Writing to learn removes barriers that formal assessment might place in the way of creative thought and exploration. Writing to learn activities are spontaneous, short, exploratory, expressive, informal, personal, unedited, and ungraded. This is much like what we expect brainstorming or pre-writing to be. We can use writing to explore and muddle through complicated new ideas at both pre-writing and writing beyond the content.
Two tools discussed here are clustering and concept mapping.
Clustering is a form of writing-to-learn using a kind of right-brained outlining first described by Gabrielle Rico in her book Writing The Natural Way (Tarcher, 1985).
- Start with a key concept, term, or name in a circle at the center of a page.
- Draw spokes radiating out from the center circle.
- Through free-association, jot down all the ideas in circles arrayed at the end of the spokes, in whatever pattern “seems right.”
- Add more spokes as ideas lead to further thoughts and connections.
For Pre-Writing. For creative writing, this topic might be a self-selected, perhaps one from a previous writing. As an entry point into a lesson, it might be a concept suggested by the instructor. Writers can then use this diagram as an outline or list of subtopics they wish to cover. Then, they can use scaffolding that leads to the issue that they really want to focus on. It can be a guide to a group of issues related to one another in one region of the diagram.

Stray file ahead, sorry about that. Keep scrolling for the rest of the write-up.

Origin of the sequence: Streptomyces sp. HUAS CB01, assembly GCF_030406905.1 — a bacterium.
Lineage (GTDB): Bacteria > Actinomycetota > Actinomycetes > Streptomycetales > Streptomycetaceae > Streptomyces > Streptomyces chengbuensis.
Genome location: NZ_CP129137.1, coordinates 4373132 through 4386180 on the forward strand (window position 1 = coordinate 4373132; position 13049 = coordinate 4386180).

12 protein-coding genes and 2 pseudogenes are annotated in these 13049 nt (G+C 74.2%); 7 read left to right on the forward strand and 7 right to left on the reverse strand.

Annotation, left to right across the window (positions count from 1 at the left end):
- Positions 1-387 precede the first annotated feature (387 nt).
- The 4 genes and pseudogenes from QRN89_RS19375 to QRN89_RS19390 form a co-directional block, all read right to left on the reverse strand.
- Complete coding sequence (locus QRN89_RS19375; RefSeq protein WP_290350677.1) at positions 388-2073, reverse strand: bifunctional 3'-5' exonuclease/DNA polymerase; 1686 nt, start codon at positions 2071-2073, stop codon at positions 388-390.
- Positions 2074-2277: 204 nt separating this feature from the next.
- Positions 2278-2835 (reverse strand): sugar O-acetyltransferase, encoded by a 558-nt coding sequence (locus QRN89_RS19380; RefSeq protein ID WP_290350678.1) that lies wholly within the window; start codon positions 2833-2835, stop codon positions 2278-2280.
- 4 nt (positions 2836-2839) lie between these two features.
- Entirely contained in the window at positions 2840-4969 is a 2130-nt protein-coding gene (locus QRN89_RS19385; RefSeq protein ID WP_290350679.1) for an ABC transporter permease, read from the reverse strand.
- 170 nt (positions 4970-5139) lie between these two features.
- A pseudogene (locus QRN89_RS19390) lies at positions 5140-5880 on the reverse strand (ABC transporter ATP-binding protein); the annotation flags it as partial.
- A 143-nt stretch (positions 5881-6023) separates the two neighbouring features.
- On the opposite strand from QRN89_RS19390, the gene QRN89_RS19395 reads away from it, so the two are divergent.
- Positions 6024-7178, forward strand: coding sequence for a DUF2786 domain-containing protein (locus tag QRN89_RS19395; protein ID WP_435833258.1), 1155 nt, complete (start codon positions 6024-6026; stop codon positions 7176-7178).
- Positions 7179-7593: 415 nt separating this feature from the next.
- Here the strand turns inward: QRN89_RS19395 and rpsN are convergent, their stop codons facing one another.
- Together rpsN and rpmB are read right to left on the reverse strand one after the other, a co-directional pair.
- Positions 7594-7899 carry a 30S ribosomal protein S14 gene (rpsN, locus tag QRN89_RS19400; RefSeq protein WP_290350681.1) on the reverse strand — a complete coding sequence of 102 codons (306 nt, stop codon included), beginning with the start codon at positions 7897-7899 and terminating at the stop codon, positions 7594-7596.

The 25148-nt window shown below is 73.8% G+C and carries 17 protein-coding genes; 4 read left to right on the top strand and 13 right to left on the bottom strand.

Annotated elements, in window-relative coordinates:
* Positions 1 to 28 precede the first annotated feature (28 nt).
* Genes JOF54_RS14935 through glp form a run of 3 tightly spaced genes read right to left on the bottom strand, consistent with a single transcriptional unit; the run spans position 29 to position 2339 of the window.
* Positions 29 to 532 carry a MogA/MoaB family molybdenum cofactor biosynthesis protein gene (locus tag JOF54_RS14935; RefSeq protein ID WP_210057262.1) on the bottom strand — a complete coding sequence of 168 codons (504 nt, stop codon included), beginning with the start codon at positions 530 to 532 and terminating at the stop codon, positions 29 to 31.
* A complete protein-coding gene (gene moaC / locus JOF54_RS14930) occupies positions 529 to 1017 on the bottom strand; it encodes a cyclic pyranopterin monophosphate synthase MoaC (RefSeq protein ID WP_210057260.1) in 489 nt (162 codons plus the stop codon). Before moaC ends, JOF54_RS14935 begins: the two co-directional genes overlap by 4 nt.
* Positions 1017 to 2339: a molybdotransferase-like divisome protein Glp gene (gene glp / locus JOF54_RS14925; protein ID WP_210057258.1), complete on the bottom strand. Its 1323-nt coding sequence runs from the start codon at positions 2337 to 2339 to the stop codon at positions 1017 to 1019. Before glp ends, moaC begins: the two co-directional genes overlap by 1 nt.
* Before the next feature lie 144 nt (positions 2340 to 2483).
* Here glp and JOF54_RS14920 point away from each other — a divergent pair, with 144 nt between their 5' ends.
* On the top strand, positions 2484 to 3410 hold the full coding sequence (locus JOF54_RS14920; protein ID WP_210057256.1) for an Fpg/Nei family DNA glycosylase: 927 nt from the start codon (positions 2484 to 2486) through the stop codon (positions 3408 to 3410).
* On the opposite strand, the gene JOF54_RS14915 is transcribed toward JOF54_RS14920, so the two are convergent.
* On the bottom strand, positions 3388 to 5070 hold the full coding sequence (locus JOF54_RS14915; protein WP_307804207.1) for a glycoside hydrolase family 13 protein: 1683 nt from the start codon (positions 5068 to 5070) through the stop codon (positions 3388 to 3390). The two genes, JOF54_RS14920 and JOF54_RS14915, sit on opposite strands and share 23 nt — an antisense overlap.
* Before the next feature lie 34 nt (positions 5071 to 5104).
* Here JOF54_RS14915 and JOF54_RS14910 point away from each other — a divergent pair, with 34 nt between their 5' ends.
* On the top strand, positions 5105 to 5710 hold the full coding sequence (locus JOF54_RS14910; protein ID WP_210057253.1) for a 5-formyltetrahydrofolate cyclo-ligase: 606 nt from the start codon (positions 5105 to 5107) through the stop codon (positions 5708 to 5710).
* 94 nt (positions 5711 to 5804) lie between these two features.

For Writing Beyond the Content. Clustering helps writers see how all the main ideas and details in a unit of study are connected together. In addition, clustering often reveals unrecognized connections and relationships.
Concept mapping, originating with Joseph Novak and Alberto J. Cañas, depends on relevant relationships among the ideas on the page. This method is especially helpful for writers who are trying to learn and write about larger subject areas.
- Begin with a list of subtopics, cause-effect relationships, or whatever aspects of their topics are relevant.
- Add words and phrases to the list, drawing connections to other items.
- Label lines (connections) to explain how the two items are related.
For Pre-Writing. The relationships identified among the topics generated in a concept mapping session can springboard a writer into inquiry (What other connections might there be? Why are these two items connected?) or creative writing (What do I have to say about these connections?)
For Writing Beyond the Content. Identifying relationships among concepts moves writers beyond the day’s lesson or week’s mini-unit. Encouraging writers to think about the crossovers in their lives (other content areas, extra-curricular, family, community, and world) enhances understanding of the concept. Fire up those synapses!
Going Digital A Google search for digital brainstorming or mind mapping tools will populate your screen with countless options. I have had success with digital tools Padlet or Popplet because they are so easy to use.
Resources provided by the Illinois Writing Project Basic 30 Team. Don’t forget to check out the IWP on Twitter!